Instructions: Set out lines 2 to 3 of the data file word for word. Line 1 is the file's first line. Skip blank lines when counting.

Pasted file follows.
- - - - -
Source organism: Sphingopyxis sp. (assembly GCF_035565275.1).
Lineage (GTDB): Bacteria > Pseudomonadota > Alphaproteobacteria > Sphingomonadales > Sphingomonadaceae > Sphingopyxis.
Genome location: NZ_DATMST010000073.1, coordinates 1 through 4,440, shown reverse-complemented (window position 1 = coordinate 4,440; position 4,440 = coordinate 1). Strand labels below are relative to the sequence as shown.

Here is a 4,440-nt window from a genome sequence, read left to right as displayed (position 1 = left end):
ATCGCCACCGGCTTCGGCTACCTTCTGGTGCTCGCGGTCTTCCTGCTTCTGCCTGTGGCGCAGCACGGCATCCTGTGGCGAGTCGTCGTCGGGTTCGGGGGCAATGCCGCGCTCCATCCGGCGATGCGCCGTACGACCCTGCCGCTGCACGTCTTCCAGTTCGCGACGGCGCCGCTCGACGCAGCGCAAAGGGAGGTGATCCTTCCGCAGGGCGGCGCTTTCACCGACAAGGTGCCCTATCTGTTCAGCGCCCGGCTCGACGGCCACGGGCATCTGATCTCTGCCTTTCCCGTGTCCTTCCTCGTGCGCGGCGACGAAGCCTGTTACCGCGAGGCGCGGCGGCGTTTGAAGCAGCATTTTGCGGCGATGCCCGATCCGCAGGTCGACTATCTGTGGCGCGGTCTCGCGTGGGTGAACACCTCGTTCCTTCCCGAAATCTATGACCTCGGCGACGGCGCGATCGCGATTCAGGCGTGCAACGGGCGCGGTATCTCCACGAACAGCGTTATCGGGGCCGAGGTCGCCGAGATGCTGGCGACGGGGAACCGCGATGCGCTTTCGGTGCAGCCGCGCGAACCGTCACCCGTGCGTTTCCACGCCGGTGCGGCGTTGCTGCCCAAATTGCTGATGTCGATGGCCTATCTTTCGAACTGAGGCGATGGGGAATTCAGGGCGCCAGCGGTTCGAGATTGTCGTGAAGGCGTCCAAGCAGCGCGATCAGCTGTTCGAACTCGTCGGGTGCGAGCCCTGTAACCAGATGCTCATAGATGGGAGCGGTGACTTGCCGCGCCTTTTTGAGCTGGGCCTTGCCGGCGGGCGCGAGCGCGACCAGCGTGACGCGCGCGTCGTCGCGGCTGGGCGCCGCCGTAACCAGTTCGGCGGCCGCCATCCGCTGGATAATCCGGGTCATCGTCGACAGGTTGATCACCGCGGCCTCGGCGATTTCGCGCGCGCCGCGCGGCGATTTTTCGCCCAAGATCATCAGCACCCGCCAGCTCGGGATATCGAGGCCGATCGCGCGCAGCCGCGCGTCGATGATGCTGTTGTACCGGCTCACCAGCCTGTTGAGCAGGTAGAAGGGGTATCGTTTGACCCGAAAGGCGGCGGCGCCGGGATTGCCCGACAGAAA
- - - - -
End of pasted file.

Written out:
Lineage (GTDB): Bacteria > Pseudomonadota > Alphaproteobacteria > Sphingomonadales > Sphingomonadaceae > Sphingopyxis.
Genome location: NZ_DATMST010000073.1, coordinates 1 through 4,440, shown reverse-complemented (window position 1 = coordinate 4,440; position 4,440 = coordinate 1). Strand labels below are relative to the sequence as shown.